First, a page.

Last Tuesday night potentially changed the trajectory of our city as we know it, and this is not hyperbole.
In a stunning rebuke to 60 years of poor land use planning, the Stockton City Council ask city staff to proceed with the most aggressive sprawl-reducing Land Use Alternative as part of the General Plan Update. Essentially, there will be almost no new annexation of land into Stockton until 2035 under this plan unless amended. The one exception provided by the council (Councilman Holman, to be exact) was to craft language or policy that would allow outward growth only in the event of a major institution relocating to Stockton with land requirements that exceed the capacity of the existing city limits, such as a major job center or a university. The staff will now create a final land use plan to move forward with the Environmental Impact Report.
The whole meeting itself was somewhat surreal. It’s generally been the case that the battle for growth in Stockton is framed as one simply between developers and land preservationists. After Tuesday, it’s become clear that this narrative is no longer true, and actually hasn’t been for some time. We’ve become a city awaken to the consequences of unfettered growth not just from a farmland perspective, but from an environmental, social justice, mobility, and neighborhood revitalization perspective. Before the meeting, a consortium of community advocates submitted a letter beforehand that included Catholic Charities, the American Lung Association, the NAACP, and the Audubon Society, among several others. And at the meeting itself, members across a broad spectrum of our city—from infill developers to senior rights advocates to cycling enthusiasts– marched to the podium to explain why Stockton benefits most from a city that reduces sprawl. In the end, the support for Alternative C was overwhelming and undeniable, and the city council agreed.
On one hand, I am not surprised at this swell of this grassroots movement to promote smart growth. Ever since I returned to Stockton three years ago, it was clear that the seeds had been planted and people were finally in tune with the realities of poor land use decisions. I’m proud to be just one of these many voices.
What did surprise me was the lack of an organized response from the greenfield development community during the meeting. A handful of developers were present, such as Dave Nelson from the Spanos Companies and the development team for Bear Creek East. But out of the nearly 20 speakers, only one was clearly pro status quo, and that was predictably John Beckman of the Building Industry Association. And even his defense of “business as usual” development was bizarre and even feeble.
Mr. Beckman took to the dais citing statistics of an overall decrease in Downtown Stockton population and increase in vacancy rates, concluding that people actually didn’t want to live downtown. It’s a position Mr. Beckman reiterated in his letter to Roger Phillips posted here. This is, of course, an asinine argument. There are almost zero new homes or units built in the greater downtown area, of course the population has declined! And the two new projects that have been built in recent memory have been wildly successful, with University Plaza hovering around 95% occupancy (and charging over $2 a square foot no less) and Cal Weber 40 sporting a 300 person waiting list! And as our company (Ten Space) continues to work on the Open Window Project, I can tell you with confidence that there is plenty of demand in downtown, or else we wouldn’t be building anything.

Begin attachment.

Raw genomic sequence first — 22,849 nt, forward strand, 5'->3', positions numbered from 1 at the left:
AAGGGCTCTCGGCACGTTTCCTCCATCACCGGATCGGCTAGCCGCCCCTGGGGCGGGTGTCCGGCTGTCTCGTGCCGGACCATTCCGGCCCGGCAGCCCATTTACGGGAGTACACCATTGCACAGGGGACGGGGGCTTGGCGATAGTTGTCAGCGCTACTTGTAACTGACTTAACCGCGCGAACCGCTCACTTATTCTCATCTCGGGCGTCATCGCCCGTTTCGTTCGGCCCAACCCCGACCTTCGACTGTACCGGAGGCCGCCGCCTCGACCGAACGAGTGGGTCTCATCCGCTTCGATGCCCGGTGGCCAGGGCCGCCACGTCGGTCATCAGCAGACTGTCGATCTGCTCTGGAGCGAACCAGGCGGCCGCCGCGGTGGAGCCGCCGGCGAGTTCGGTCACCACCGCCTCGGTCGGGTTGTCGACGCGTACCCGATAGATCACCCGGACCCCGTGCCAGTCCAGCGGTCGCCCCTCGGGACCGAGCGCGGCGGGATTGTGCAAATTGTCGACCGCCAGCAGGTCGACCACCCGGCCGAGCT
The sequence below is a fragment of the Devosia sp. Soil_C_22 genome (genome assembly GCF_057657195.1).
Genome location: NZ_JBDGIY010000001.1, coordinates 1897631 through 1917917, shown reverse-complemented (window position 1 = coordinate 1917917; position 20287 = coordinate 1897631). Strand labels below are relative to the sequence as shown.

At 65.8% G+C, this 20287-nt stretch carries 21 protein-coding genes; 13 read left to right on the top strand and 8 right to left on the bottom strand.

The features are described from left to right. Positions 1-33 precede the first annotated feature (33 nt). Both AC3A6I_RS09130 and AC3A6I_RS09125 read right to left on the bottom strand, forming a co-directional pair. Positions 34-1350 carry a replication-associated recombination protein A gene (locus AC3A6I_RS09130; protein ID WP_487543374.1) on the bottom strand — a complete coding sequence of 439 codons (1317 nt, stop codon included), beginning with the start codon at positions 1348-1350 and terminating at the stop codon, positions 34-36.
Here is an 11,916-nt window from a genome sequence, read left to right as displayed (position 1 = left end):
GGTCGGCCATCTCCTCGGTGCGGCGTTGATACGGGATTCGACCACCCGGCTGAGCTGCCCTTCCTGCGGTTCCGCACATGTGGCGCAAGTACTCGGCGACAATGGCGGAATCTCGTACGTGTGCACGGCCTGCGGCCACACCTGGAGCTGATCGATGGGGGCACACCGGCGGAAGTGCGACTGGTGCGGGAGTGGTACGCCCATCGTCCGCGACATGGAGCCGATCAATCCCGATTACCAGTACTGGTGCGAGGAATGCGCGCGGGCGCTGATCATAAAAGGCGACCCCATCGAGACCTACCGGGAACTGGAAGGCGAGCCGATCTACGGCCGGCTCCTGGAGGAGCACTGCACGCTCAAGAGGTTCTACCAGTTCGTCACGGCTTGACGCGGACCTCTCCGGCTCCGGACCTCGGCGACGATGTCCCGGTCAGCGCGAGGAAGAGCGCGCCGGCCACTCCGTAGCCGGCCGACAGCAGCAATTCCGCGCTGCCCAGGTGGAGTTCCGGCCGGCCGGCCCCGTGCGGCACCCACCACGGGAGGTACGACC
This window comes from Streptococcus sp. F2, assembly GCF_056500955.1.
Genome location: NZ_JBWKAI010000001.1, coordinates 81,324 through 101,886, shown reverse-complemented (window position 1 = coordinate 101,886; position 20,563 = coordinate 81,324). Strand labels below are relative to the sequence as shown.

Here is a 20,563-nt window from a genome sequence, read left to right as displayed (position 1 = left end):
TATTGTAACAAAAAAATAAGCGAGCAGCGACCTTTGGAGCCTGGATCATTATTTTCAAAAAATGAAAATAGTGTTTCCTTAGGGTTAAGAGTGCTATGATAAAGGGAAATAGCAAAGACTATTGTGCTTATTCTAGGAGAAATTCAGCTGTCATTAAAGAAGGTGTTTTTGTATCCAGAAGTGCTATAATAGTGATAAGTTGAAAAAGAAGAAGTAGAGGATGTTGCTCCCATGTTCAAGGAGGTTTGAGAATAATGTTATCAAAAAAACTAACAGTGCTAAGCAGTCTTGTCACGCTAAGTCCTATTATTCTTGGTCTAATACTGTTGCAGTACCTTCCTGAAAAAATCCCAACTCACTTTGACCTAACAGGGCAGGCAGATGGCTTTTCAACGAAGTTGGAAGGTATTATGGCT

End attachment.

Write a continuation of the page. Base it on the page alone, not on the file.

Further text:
I have a hard time believing that dismissing pent up downtown housing demand would somehow persuade the city council and staff to choose Alternative A—the business as usually land use scenario that Mr. Beckman’s clients most likely prefer. Mr. Beckman is tasked with protecting and advocating for single family home builders, mostly in new suburban locations, but to dismiss the community’s desire to see neighborhood revitalization seems like a very roundabout way of doing so. In the end it’s my hope that Mr. Beckman’s clients can find value in untapped markets such as downtown, we would all be better for it.
I cannot overstate how big Tuesday’s vote was for the future of Stockton. I have a long held belief that a number of our city’s ills are a direct result from our sprawling land use pattern, from obesity, to segregation, to stagnating neighborhood revitalization, to our shortage of community resources, and even our bankruptcy. That’s basically what this blog is about. So to not only see the council vote in favor of Alternative C, but to see them ask thoughtful questions and articulate why Alternative C clearly was the best option gives me incredible hope for the future of our city. Land use is not an inherently sexy issue, but it has a tremendous impact on our daily lives, so it’s refreshing to know that our leaders are thoughtful in this area. Codifying Alternative C doesn’t heal the poor land use mistakes of the past, but it acknowledges that smart growth is vital to start the healing process and sure a sustainable a vibrant future.
To be sure, there is still much work to be done on the General Plan. While in the near term it appears that good land use has won the day, remember that this is not the final vote. Staff now is now tasked with carrying out their direction from the city council, and in a couple months we’ll have a final land use map to vote on once again. And from there, it’s still incumbent on the community to continue to demand language that prioritizes other policies, such as community safety by design, addressing food desserts, and prioritizing active transit, among other priorities. But today, we can enjoy this victory as a sign of better things to come for Stockton.